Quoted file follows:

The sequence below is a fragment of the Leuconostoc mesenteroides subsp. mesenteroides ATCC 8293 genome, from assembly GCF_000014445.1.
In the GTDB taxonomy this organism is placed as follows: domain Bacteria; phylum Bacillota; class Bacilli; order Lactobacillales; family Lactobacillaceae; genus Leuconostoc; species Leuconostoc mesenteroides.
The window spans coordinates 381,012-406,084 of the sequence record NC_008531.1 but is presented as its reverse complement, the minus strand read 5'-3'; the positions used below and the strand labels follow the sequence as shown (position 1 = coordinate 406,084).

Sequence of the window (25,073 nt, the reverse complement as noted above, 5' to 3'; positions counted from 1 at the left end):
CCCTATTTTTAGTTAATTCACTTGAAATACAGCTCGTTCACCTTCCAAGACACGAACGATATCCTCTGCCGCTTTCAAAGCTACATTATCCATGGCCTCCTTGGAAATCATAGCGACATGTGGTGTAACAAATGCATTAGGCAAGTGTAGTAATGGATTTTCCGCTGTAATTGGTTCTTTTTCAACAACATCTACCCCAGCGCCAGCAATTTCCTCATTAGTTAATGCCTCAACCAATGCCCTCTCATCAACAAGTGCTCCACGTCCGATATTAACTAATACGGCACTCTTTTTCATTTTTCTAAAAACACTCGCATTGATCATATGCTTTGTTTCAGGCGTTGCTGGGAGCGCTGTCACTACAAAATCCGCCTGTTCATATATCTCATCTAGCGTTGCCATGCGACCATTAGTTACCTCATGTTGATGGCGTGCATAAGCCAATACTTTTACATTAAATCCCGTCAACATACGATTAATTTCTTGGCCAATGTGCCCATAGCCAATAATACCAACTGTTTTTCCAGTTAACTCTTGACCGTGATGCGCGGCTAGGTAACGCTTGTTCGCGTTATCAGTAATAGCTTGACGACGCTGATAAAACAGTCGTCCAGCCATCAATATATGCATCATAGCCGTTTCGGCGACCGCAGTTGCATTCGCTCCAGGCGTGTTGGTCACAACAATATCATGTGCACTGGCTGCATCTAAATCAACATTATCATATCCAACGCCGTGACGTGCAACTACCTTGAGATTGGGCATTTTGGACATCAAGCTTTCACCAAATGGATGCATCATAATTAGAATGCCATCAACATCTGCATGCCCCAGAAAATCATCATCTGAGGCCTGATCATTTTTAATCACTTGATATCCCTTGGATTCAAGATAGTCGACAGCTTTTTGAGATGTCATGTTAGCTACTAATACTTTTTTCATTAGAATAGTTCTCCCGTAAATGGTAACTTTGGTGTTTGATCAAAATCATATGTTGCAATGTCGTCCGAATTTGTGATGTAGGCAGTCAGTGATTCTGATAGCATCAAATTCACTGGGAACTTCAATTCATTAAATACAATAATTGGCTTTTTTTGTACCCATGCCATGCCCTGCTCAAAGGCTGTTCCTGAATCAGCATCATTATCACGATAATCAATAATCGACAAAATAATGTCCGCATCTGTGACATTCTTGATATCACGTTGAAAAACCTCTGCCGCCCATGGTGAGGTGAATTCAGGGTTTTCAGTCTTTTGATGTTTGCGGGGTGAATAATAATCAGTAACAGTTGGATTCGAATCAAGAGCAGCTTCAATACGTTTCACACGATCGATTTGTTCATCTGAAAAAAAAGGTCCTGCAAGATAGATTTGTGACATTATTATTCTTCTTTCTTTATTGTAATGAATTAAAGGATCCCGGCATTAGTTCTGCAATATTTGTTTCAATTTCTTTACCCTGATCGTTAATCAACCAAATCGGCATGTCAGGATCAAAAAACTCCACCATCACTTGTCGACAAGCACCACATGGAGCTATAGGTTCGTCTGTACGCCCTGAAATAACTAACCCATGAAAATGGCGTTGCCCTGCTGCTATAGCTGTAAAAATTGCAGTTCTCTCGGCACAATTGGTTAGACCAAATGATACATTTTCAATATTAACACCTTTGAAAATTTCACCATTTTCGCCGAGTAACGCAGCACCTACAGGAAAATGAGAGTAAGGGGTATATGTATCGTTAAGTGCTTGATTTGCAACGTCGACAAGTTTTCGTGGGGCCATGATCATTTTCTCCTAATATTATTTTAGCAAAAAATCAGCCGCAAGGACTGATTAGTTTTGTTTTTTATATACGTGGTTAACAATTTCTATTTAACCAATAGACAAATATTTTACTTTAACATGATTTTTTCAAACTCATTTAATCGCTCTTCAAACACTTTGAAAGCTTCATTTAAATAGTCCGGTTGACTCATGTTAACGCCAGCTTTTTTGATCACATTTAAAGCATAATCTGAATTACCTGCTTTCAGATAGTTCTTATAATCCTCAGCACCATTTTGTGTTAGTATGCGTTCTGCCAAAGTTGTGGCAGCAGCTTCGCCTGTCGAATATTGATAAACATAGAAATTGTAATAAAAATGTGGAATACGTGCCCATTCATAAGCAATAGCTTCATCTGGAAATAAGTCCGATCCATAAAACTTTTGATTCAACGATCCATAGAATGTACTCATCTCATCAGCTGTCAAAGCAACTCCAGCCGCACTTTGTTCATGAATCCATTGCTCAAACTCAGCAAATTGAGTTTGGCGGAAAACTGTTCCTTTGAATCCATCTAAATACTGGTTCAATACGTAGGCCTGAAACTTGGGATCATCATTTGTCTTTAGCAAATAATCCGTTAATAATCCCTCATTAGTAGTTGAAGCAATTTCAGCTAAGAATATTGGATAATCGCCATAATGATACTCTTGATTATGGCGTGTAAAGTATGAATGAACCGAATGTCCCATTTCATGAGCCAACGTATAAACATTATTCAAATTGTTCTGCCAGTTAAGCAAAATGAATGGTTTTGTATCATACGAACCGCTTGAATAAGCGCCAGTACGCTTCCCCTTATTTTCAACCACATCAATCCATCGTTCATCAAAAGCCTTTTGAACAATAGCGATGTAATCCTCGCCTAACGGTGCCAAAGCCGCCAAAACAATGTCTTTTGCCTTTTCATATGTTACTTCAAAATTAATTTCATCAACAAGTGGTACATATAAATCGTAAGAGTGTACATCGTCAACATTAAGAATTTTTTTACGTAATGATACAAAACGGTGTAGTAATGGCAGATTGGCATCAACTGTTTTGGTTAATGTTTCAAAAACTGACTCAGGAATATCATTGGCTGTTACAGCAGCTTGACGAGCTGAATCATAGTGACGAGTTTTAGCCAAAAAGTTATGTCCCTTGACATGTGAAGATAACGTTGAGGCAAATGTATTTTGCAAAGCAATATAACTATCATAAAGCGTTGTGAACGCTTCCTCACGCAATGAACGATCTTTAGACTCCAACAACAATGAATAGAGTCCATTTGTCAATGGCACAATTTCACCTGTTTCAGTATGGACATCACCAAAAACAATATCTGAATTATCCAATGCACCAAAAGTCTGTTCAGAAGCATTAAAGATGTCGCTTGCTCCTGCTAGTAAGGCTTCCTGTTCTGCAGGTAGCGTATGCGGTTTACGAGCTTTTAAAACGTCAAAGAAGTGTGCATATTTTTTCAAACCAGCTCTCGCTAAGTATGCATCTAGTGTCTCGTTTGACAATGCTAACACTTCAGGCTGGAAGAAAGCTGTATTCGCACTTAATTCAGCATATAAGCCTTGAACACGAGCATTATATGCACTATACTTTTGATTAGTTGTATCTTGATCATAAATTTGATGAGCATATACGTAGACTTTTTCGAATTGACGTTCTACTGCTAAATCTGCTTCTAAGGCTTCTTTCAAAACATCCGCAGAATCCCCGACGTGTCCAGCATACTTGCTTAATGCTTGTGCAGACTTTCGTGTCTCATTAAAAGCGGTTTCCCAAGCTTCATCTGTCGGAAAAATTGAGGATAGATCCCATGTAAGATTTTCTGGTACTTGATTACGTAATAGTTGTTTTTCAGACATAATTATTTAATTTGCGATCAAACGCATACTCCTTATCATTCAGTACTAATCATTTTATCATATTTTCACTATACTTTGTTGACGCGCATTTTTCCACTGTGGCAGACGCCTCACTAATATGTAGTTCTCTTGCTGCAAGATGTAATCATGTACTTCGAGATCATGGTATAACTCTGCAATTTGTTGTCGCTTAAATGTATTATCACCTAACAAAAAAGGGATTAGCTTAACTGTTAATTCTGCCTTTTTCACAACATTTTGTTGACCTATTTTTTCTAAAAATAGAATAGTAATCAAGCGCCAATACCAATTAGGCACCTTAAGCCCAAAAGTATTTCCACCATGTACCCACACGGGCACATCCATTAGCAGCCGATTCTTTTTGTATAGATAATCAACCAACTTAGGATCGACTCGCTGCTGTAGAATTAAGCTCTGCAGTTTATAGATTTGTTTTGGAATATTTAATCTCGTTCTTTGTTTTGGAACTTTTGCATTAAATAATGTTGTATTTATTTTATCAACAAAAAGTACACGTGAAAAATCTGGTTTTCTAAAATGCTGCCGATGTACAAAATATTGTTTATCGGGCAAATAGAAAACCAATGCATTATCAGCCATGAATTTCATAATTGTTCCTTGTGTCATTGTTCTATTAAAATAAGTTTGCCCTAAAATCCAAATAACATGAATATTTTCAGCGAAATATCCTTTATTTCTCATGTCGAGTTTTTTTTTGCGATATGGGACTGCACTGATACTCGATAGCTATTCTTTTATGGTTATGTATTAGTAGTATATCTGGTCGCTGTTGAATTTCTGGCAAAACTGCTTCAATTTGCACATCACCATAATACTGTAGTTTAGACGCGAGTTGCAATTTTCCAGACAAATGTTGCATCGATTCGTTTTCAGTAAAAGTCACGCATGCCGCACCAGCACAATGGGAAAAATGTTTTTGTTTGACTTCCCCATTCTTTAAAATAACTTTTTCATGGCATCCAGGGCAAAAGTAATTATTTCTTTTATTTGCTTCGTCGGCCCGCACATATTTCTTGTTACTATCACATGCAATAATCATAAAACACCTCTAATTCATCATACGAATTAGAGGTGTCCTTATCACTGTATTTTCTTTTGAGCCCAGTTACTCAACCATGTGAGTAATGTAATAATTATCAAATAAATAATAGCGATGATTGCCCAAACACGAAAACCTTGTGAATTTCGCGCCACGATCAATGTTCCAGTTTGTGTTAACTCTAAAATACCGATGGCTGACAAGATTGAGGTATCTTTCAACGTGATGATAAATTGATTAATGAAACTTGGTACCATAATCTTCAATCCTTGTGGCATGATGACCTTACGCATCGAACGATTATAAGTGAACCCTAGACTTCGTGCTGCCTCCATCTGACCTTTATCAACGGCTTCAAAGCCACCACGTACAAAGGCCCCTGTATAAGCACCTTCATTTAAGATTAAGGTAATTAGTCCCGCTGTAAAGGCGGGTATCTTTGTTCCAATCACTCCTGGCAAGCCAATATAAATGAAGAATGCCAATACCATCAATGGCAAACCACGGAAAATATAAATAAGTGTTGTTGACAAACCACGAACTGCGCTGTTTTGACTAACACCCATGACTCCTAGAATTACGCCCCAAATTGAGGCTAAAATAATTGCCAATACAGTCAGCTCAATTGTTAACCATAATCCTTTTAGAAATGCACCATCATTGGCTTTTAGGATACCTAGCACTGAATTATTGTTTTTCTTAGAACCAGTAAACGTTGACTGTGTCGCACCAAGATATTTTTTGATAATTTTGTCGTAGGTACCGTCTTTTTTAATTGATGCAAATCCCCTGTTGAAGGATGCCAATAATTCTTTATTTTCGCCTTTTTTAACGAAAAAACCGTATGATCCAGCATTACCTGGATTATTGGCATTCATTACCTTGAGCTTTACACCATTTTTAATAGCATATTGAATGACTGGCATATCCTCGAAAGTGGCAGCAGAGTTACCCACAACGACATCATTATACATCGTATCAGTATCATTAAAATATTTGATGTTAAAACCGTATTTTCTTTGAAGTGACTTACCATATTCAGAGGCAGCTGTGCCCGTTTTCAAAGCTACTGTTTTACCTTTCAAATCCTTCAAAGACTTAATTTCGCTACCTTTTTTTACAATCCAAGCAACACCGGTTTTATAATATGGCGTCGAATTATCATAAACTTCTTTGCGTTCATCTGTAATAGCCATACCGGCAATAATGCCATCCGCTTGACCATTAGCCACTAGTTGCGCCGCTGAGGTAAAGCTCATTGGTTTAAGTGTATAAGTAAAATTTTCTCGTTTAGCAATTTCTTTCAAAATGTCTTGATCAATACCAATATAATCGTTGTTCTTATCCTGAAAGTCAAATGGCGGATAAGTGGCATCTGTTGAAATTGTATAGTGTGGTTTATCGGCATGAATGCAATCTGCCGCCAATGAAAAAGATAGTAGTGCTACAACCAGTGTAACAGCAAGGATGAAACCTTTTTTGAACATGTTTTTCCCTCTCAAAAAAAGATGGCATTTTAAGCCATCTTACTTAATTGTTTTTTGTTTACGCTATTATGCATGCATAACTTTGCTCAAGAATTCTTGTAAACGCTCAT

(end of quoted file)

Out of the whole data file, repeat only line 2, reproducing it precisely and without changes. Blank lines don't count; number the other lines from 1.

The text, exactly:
In the GTDB taxonomy this organism is placed as follows: domain Bacteria; phylum Bacillota; class Bacilli; order Lactobacillales; family Lactobacillaceae; genus Leuconostoc; species Leuconostoc mesenteroides.